Digitalization in air cargo has long since ceased to be a “nice to have”. Whether it is developing an algorithm for optimized ULD buildup, finding the best truck routes, or forecasting cargo demands – all benefit when we share data beyond traditional silos of the industry. However, in practice, still too much data is sent via communication channels that hinder real data-driven innovation. Instead of exchanging data efficiently and exploiting what is technically possible, companies transmit documents bilaterally accepting an efficient information exchange with varying data quality.
There is a great potential for a modern data ecosystem, notes our author, Dr. Daniel A. Döppner of Lufthansa Industry Solutions.
Platform for end-to-end digitalization in air cargo logistics
With ONE Record, the International Air Transport Association (IATA) claims to have found a solution that lays the foundation for end-to-end digitization of the logistics and transport supply chain, where data is exchanged between air cargo operators of all sizes in a standardized and modern way. Bundles with an industry-wide data standard and licensed as free and open-source, the initiative aims to enable high-quality sharing of traditional data, plus new data types, e.g. IoT sensor data, making novel digital solutions and data-driven business models possible.
Representation of the physical world with clear ownership and real-time updates by design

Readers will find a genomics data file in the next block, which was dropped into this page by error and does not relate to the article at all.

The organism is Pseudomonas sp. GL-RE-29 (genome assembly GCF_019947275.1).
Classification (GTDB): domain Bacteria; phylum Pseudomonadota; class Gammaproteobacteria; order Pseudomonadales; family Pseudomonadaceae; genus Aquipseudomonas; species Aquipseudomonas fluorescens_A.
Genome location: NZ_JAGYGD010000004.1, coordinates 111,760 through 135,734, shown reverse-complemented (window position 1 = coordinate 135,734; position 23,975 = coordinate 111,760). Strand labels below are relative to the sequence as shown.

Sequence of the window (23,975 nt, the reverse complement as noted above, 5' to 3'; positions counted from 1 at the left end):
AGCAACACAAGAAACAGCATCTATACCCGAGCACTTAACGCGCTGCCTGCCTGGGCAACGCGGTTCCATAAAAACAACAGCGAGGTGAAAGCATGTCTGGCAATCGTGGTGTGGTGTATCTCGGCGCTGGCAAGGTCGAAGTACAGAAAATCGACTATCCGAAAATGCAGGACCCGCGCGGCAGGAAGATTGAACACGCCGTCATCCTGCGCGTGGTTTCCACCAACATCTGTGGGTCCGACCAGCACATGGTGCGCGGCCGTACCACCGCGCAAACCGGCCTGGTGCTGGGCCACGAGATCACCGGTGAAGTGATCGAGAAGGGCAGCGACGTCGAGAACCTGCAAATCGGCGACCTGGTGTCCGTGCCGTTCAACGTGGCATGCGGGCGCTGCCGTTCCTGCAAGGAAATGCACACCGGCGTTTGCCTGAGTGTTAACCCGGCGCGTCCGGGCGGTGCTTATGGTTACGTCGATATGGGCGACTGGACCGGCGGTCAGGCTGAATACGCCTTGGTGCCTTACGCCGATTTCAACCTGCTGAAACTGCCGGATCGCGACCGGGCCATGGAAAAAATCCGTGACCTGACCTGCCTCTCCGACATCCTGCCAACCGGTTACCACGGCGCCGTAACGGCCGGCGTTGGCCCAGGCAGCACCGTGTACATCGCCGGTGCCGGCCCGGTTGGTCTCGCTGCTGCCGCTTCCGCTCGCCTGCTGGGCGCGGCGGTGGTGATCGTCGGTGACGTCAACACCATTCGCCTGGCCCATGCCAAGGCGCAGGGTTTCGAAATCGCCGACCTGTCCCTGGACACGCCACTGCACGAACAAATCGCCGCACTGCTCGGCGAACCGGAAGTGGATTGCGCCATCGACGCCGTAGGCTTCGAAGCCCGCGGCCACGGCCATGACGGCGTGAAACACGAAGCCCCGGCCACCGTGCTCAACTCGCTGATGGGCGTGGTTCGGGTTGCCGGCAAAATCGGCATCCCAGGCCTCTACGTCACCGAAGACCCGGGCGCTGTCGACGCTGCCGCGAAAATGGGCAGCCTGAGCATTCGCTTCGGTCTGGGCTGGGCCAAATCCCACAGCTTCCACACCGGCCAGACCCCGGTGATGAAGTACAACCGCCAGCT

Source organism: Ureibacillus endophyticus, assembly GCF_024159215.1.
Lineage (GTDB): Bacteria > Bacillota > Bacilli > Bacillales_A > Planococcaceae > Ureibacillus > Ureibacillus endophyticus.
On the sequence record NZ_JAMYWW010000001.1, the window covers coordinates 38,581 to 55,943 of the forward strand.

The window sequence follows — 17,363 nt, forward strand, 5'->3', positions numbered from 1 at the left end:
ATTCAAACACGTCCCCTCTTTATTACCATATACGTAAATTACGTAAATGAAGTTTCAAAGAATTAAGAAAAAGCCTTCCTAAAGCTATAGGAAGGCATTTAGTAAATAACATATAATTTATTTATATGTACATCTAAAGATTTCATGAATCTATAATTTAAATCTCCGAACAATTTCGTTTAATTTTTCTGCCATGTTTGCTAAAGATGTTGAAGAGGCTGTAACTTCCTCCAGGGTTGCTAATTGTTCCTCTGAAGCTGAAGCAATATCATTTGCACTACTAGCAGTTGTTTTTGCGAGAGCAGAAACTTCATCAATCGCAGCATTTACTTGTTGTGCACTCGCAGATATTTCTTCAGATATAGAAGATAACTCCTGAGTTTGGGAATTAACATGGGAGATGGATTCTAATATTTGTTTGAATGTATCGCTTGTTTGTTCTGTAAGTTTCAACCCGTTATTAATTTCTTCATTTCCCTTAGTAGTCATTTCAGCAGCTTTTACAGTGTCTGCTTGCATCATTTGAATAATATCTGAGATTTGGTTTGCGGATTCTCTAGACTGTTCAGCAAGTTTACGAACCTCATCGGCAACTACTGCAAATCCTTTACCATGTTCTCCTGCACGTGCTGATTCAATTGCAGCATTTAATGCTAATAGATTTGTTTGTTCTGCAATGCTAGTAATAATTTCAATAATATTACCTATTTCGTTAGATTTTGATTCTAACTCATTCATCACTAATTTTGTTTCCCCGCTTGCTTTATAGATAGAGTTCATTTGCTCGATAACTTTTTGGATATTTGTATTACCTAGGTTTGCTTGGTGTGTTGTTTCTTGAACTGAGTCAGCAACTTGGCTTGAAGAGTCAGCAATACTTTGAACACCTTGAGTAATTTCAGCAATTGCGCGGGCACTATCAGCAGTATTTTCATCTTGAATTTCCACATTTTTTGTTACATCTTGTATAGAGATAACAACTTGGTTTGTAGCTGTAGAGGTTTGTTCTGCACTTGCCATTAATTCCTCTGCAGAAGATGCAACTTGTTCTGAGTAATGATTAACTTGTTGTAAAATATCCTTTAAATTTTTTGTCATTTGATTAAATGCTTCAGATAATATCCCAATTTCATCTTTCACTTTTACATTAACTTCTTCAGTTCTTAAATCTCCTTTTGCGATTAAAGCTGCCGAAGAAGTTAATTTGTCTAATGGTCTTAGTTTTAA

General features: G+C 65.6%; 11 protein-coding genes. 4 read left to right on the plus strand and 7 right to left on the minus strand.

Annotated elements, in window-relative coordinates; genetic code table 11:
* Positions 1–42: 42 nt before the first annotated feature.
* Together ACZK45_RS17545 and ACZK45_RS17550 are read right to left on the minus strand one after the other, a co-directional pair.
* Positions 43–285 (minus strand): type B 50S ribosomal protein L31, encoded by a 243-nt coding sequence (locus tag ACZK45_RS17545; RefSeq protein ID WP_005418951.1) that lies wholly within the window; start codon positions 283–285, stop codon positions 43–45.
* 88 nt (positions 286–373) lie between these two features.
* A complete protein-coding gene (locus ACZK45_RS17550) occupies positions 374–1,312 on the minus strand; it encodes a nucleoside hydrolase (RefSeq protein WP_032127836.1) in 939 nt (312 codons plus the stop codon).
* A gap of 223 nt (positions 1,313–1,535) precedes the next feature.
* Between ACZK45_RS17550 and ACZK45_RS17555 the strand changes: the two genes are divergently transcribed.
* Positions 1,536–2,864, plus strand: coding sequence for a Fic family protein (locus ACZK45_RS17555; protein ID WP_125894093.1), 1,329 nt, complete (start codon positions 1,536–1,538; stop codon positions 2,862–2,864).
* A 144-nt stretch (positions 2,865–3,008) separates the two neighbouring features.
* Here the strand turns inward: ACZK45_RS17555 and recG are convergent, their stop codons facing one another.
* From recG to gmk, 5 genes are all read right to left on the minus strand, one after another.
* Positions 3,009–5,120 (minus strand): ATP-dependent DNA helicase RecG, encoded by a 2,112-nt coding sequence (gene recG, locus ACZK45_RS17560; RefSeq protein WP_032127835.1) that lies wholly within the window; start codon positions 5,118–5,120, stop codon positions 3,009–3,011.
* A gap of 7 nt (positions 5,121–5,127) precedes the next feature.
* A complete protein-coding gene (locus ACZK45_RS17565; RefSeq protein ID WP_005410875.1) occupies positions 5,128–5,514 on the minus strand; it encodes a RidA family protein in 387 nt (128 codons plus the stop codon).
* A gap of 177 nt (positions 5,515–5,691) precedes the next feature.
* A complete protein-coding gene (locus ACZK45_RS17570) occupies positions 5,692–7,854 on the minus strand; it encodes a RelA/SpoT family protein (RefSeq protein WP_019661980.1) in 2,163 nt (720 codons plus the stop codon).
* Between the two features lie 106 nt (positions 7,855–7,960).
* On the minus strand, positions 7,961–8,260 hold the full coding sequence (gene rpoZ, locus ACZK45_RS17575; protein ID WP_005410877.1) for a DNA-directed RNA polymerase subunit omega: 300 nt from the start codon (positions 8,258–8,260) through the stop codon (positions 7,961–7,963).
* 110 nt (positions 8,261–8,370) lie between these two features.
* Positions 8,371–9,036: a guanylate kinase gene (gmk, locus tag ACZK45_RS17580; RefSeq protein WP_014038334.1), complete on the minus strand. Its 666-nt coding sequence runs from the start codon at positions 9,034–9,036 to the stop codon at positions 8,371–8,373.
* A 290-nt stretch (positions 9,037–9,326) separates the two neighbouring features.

ONE Record is designed to get air cargo information right from the start, track shipments, and share data quickly, securely, and accurately so that all supply chain participants, regardless of size, can use the same communication chain. All relevant information along the transport chain, incl. booking data, handling instructions, tracking data, ULD information, even serial numbers of individual pieces are captured by the ONE Record data model and can be made accessible to partners via the standardized ONE Record interface. This brings cost savings for all participating members of the ONE Record Network, as each participant only needs to implement the ONE Record interface once and can reuse it to communicate with other users.
To achieve this, each company needs to have a ONE Record server that hosts their own data and provides access to air cargo stakeholders if needed. Every object of the physical world is represented in this distributed dataspace with a unique identifier. This is comparable to a web server that hosts specific web page and returns content for a given unique URL. The original data remains with its owner who is responsible for its quality and has the access control.
As a result, instead of creating and distributing documents and data copies such as air waybills or consolidation manifests, data consumers can request the data directly from various data owners on demand and compile the documents they know and process. Time-consuming manual data entry and manipulation are no longer required.